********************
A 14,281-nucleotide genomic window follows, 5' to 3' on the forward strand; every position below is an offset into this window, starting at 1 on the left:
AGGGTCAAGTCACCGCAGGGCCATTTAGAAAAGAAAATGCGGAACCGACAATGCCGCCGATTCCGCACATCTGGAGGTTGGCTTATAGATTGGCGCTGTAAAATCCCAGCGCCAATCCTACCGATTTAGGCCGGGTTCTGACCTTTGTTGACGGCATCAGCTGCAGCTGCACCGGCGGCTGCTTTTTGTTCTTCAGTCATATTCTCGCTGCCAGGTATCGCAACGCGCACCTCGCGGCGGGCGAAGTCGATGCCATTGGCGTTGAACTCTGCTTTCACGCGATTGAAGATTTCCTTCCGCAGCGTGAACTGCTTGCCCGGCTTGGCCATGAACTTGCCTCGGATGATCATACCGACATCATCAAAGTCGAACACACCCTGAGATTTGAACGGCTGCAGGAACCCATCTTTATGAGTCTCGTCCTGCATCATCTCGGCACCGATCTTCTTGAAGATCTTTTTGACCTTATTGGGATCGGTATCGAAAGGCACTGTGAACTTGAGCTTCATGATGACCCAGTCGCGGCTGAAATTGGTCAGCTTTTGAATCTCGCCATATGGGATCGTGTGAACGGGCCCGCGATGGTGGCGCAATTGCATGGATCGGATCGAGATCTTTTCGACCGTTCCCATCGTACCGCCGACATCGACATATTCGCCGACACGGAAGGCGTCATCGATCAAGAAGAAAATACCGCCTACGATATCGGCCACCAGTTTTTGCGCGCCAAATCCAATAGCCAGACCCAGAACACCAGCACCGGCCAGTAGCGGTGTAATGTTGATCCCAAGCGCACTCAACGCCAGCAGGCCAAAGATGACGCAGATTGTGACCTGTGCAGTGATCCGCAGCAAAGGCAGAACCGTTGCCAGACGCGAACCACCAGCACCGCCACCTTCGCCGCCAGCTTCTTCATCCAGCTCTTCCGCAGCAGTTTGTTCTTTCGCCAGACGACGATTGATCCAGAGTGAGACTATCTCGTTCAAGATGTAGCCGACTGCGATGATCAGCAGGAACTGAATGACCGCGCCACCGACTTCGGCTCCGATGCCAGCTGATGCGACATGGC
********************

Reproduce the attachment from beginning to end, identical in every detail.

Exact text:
A 14,281-nucleotide genomic window follows, 5' to 3' on the forward strand; every position below is an offset into this window, starting at 1 on the left:
AGGGTCAAGTCACCGCAGGGCCATTTAGAAAAGAAAATGCGGAACCGACAATGCCGCCGATTCCGCACATCTGGAGGTTGGCTTATAGATTGGCGCTGTAAAATCCCAGCGCCAATCCTACCGATTTAGGCCGGGTTCTGACCTTTGTTGACGGCATCAGCTGCAGCTGCACCGGCGGCTGCTTTTTGTTCTTCAGTCATATTCTCGCTGCCAGGTATCGCAACGCGCACCTCGCGGCGGGCGAAGTCGATGCCATTGGCGTTGAACTCTGCTTTCACGCGATTGAAGATTTCCTTCCGCAGCGTGAACTGCTTGCCCGGCTTGGCCATGAACTTGCCTCGGATGATCATACCGACATCATCAAAGTCGAACACACCCTGAGATTTGAACGGCTGCAGGAACCCATCTTTATGAGTCTCGTCCTGCATCATCTCGGCACCGATCTTCTTGAAGATCTTTTTGACCTTATTGGGATCGGTATCGAAAGGCACTGTGAACTTGAGCTTCATGATGACCCAGTCGCGGCTGAAATTGGTCAGCTTTTGAATCTCGCCATATGGGATCGTGTGAACGGGCCCGCGATGGTGGCGCAATTGCATGGATCGGATCGAGATCTTTTCGACCGTTCCCATCGTACCGCCGACATCGACATATTCGCCGACACGGAAGGCGTCATCGATCAAGAAGAAAATACCGCCTACGATATCGGCCACCAGTTTTTGCGCGCCAAATCCAATAGCCAGACCCAGAACACCAGCACCGGCCAGTAGCGGTGTAATGTTGATCCCAAGCGCACTCAACGCCAGCAGGCCAAAGATGACGCAGATTGTGACCTGTGCAGTGATCCGCAGCAAAGGCAGAACCGTTGCCAGACGCGAACCACCAGCACCGCCACCTTCGCCGCCAGCTTCTTCATCCAGCTCTTCCGCAGCAGTTTGTTCTTTCGCCAGACGACGATTGATCCAGAGTGAGACTATCTCGTTCAAGATGTAGCCGACTGCGATGATCAGCAGGAACTGAATGACCGCGCCACCGACTTCGGCTCCGATGCCAGCTGATGCGACATGGC